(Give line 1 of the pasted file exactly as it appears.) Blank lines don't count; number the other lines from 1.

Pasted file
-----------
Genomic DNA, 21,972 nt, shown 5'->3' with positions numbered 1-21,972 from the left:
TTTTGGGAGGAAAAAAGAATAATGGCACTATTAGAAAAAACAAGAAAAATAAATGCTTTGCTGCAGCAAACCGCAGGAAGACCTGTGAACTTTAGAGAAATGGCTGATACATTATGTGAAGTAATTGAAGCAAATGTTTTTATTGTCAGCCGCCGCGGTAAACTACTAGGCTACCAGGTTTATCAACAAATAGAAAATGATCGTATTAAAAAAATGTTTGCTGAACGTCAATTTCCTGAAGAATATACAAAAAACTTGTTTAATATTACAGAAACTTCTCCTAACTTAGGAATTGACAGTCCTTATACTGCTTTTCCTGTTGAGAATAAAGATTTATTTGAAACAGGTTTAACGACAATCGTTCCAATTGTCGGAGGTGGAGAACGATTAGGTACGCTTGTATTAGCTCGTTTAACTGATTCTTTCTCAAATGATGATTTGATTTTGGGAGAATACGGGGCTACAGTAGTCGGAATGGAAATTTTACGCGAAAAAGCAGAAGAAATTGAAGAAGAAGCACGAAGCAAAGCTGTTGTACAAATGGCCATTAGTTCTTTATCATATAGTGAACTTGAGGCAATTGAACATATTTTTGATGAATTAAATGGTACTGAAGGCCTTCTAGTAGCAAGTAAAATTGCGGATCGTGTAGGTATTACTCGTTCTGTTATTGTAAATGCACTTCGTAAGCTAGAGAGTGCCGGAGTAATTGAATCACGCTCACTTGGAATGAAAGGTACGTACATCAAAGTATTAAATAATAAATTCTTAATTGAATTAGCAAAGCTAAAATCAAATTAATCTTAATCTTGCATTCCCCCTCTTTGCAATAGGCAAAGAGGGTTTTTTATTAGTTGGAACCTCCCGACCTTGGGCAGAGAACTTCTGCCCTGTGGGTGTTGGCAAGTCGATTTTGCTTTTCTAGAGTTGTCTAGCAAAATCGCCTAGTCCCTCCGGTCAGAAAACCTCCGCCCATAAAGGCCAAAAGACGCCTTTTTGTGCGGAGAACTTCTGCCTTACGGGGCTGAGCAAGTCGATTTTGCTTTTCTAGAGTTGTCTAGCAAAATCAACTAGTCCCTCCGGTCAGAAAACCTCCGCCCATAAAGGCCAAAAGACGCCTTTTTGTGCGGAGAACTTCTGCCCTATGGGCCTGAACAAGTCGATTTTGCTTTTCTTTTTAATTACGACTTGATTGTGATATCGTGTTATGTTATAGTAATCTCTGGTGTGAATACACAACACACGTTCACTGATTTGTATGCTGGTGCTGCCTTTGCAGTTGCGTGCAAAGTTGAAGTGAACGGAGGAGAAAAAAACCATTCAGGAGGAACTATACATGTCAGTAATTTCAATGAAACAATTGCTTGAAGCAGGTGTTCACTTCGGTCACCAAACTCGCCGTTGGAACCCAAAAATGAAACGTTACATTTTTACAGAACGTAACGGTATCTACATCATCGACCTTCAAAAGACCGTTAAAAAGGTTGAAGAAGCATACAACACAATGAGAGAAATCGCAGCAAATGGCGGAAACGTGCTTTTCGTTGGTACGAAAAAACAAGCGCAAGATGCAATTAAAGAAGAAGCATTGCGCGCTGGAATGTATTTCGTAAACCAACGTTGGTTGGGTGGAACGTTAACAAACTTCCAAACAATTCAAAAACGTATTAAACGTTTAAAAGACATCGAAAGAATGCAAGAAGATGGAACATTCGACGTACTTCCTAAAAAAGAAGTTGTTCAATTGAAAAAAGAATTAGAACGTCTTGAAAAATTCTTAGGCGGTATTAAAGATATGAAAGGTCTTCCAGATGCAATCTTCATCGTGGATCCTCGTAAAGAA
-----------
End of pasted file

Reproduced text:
Genomic DNA, 21,972 nt, shown 5'->3' with positions numbered 1-21,972 from the left: